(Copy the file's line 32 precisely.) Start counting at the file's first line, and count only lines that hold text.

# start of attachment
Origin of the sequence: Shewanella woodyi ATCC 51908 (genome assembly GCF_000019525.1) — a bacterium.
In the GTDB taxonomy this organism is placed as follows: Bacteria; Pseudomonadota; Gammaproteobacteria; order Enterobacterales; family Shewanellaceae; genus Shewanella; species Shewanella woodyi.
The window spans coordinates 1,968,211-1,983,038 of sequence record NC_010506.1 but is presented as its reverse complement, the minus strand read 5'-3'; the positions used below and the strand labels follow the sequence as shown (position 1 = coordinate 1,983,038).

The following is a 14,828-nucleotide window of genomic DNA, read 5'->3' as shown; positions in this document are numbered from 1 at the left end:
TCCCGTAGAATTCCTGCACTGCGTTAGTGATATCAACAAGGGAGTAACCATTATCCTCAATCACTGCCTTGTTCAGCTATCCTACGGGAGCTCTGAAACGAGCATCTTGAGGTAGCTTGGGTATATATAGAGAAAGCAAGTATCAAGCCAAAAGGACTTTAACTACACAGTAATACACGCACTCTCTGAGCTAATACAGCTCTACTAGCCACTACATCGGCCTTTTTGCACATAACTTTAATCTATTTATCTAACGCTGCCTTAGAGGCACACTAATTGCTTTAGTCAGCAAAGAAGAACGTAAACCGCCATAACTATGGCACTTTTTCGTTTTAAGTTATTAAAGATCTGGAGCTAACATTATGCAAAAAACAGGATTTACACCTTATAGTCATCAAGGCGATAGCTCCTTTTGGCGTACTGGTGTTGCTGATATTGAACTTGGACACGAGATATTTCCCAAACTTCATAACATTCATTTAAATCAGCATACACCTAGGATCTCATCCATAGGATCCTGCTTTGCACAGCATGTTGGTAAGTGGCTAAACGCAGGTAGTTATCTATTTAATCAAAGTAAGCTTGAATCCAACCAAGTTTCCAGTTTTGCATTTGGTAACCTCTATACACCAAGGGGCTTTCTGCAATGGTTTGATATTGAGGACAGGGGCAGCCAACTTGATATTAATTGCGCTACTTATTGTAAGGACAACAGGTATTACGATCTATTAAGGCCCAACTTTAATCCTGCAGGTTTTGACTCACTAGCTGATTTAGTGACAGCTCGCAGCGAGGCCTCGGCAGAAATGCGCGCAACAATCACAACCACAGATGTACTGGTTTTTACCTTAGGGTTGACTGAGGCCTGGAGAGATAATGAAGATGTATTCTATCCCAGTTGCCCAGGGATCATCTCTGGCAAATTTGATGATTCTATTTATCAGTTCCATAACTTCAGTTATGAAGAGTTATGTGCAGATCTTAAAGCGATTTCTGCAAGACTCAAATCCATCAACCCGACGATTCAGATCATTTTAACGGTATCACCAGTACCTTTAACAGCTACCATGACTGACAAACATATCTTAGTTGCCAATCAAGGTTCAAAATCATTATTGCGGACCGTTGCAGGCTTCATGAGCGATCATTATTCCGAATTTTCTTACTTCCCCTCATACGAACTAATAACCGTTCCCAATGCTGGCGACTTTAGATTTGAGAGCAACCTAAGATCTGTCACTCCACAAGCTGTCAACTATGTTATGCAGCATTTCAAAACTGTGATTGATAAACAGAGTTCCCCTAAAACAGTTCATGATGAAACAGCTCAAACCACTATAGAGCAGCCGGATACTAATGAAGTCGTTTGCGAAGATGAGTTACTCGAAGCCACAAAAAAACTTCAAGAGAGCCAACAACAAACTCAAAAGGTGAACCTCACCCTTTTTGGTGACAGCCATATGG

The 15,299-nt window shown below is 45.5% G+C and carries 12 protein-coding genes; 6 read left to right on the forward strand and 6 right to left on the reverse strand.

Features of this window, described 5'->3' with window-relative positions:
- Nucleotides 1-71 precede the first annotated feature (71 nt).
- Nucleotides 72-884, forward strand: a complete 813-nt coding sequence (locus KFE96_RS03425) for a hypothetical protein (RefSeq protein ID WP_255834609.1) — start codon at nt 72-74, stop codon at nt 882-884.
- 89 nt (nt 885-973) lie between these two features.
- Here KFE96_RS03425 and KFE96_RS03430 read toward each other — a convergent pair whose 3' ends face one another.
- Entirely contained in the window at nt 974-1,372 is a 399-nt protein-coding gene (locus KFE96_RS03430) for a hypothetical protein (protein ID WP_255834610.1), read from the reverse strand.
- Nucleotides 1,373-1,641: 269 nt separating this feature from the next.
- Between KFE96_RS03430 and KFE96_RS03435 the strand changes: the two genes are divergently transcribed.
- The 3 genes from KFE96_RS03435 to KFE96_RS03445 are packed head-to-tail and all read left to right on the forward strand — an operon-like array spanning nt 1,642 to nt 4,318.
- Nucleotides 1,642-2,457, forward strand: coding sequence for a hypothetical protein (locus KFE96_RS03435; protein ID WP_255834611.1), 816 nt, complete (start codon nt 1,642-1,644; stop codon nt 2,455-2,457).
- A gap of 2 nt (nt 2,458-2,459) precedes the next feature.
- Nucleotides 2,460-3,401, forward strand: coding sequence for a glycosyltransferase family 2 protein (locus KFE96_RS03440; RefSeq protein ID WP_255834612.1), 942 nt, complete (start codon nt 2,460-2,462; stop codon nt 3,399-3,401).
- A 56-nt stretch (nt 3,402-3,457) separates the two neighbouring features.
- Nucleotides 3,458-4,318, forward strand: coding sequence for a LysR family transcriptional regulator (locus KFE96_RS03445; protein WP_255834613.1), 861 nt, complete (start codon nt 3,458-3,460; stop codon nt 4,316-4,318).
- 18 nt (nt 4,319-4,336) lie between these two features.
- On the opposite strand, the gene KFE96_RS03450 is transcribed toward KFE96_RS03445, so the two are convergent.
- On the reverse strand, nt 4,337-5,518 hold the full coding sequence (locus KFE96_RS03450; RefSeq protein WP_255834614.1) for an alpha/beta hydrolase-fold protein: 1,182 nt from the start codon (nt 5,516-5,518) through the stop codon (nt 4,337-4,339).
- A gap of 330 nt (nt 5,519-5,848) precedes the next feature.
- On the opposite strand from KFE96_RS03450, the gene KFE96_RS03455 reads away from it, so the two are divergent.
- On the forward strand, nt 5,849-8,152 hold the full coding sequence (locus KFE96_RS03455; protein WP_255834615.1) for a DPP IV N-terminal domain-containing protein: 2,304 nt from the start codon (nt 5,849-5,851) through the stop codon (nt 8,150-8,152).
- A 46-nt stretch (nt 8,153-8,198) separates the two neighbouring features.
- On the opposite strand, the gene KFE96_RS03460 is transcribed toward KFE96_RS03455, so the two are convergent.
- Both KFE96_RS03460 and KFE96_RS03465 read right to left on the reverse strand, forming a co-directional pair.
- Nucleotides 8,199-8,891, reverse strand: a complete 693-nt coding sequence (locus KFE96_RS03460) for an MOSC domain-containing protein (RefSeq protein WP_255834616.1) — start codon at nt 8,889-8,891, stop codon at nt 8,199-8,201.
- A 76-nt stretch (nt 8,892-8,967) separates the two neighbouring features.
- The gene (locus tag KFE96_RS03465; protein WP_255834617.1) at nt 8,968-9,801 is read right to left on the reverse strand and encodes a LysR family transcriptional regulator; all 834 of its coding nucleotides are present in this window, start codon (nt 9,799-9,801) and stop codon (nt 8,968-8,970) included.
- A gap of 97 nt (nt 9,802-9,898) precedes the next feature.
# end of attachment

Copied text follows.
- The gene (locus tag KFE96_RS03465; protein WP_255834617.1) at nt 8,968-9,801 is read right to left on the reverse strand and encodes a LysR family transcriptional regulator; all 834 of its coding nucleotides are present in this window, start codon (nt 9,799-9,801) and stop codon (nt 8,968-8,970) included.